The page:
As a faculty member, I always enjoyed graduation celebrations.

Watching the future workforce receive their diplomas, from novice nurses to our next generation of nurse scientists, is an affirmation of the commitment and investment that faculty make to their students and the future of nursing. This year a colleague sent me a link to the ceremony at the Duke School of Nursing where for 14 years I had been in the faculty procession each May. A special moment in the ceremony is always the student speaker; the 2016 speaker was Courtney Caiola, PhD, MPH, RN, now a postdoctoral fellow at the University of North Carolina—Chapel Hill School of Nursing. She used the analogy of the skeleton of the body to discuss nursing.

As we know, the skeleton is the support of the body; it holds us upright. As Caiola said, without it we would be a lump of flesh. She noted, though, that it has another function: it aids in the movement of the body and helps propel us forward. Think then of nursing as the skeleton of the healthcare system. As a profession, are we not the support structure in hospitals and the community? I echo her questions: Are we aiding the movement of our healthcare system? Are we engaged in the discussions and planning of needed change? Are we at the tables, and if we are there, are we speaking, bringing our knowledge and expertise into the conversations?

The Nurses on Board Coalition aims to increase the number of nurses on health system and industry boards to be engaged in the critical discussion and change processes our healthcare system needs. ONS has joined this coalition, and we are pleased that member Laura Benson, RN, MS, ANP, is our representative. Laura brings movement to all she does, and her years of professional and volunteer leadership experience will be an asset to this coalition.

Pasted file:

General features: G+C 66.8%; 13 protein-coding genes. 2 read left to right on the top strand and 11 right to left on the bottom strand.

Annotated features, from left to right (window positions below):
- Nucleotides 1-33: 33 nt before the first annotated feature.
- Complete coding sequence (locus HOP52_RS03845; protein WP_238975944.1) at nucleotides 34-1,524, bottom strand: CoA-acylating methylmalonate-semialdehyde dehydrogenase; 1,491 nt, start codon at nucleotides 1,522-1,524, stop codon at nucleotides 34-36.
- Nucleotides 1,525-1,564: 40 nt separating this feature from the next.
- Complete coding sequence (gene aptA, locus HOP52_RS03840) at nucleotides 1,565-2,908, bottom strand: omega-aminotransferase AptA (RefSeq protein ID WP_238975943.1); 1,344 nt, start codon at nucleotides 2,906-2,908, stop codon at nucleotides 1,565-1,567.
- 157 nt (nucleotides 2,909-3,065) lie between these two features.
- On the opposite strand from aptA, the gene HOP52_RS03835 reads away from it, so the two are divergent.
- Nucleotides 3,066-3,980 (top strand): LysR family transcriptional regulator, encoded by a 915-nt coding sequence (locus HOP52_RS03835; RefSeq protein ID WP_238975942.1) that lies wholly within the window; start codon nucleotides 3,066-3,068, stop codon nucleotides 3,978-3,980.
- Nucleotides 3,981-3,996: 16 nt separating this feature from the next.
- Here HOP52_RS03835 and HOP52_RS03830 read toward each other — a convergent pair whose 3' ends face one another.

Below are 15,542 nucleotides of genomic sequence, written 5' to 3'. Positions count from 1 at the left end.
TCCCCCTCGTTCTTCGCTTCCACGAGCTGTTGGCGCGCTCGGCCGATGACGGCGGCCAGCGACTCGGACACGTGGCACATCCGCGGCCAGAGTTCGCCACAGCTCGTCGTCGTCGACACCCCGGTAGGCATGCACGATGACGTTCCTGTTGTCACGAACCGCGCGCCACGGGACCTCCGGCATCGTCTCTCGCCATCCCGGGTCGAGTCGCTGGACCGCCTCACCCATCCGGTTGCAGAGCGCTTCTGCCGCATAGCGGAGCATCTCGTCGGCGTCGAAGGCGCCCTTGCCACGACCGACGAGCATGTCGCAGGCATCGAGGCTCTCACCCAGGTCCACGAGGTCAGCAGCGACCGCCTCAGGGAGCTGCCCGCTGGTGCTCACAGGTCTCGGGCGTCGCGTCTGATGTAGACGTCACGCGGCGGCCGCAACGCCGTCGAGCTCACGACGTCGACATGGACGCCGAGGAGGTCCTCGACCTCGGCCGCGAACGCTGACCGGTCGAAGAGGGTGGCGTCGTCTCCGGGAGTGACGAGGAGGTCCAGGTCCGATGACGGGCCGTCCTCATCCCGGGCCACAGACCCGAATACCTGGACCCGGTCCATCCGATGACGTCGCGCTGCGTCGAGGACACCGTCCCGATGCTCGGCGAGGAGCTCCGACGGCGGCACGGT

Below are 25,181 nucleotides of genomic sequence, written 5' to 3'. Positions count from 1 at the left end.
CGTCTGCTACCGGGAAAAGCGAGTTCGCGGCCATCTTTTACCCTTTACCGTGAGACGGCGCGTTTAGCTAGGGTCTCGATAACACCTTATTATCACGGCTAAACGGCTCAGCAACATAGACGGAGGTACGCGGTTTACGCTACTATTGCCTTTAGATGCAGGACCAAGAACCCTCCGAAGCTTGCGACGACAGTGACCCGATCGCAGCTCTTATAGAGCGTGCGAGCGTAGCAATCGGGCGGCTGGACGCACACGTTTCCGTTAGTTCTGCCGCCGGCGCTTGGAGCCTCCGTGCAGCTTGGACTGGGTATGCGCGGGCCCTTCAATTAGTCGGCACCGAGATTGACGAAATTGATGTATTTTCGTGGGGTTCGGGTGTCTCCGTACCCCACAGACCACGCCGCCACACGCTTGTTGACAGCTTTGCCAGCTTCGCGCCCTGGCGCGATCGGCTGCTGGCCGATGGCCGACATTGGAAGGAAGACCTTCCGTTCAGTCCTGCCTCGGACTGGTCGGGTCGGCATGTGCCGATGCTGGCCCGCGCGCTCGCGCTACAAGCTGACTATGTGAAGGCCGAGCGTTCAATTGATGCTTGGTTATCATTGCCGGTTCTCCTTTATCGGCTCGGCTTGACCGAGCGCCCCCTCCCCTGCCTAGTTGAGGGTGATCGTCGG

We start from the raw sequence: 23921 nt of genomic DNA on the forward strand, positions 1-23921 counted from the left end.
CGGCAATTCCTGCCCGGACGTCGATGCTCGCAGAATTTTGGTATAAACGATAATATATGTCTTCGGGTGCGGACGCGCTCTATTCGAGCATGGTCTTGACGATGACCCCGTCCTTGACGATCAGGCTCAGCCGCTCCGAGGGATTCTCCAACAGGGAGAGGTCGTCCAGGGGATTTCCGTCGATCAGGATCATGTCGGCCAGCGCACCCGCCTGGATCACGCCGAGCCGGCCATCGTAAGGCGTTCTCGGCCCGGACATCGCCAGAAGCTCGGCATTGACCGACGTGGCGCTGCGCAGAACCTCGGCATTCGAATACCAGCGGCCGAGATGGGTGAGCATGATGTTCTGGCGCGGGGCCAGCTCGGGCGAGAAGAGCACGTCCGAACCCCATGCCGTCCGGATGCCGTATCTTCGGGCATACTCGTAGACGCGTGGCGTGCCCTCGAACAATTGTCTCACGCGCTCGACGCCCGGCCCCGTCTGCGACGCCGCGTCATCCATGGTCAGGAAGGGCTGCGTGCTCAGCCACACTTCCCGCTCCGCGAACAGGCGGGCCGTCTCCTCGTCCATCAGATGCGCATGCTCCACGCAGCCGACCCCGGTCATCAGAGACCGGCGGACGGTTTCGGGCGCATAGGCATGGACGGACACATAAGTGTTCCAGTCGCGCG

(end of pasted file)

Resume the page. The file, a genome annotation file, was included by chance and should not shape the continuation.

Movement of our healthcare system is all of our responsibility. You may wonder what you can do. We have previously communicated ways for you to share your experiences and ideas related to the Cancer Moonshot at Until August 30, you can submit your ideas about how to make clinical trials information more accessible. In your organization, seize opportunities to improve your patients’ care experience, even if that means speaking up against the status quo. Look at the membership of your organization’s board. Are there nurses on the board? Make a recommendation to your chief executive officer explaining the important knowledge that nurses would bring to the board. Who better to be a voice for high quality and safe care?

You may think your voice won’t make a difference. However, I know a small group of nurses, who in tribute to a colleague who died from cancer, changed a benefit structure at a major university against the odds. They could have been a static skeleton, but they chose to be movement. I encourage you to join the movement in advancing the needed changes in our healthcare system. Let ONS know if there are resources that will help you. This is your professional organization.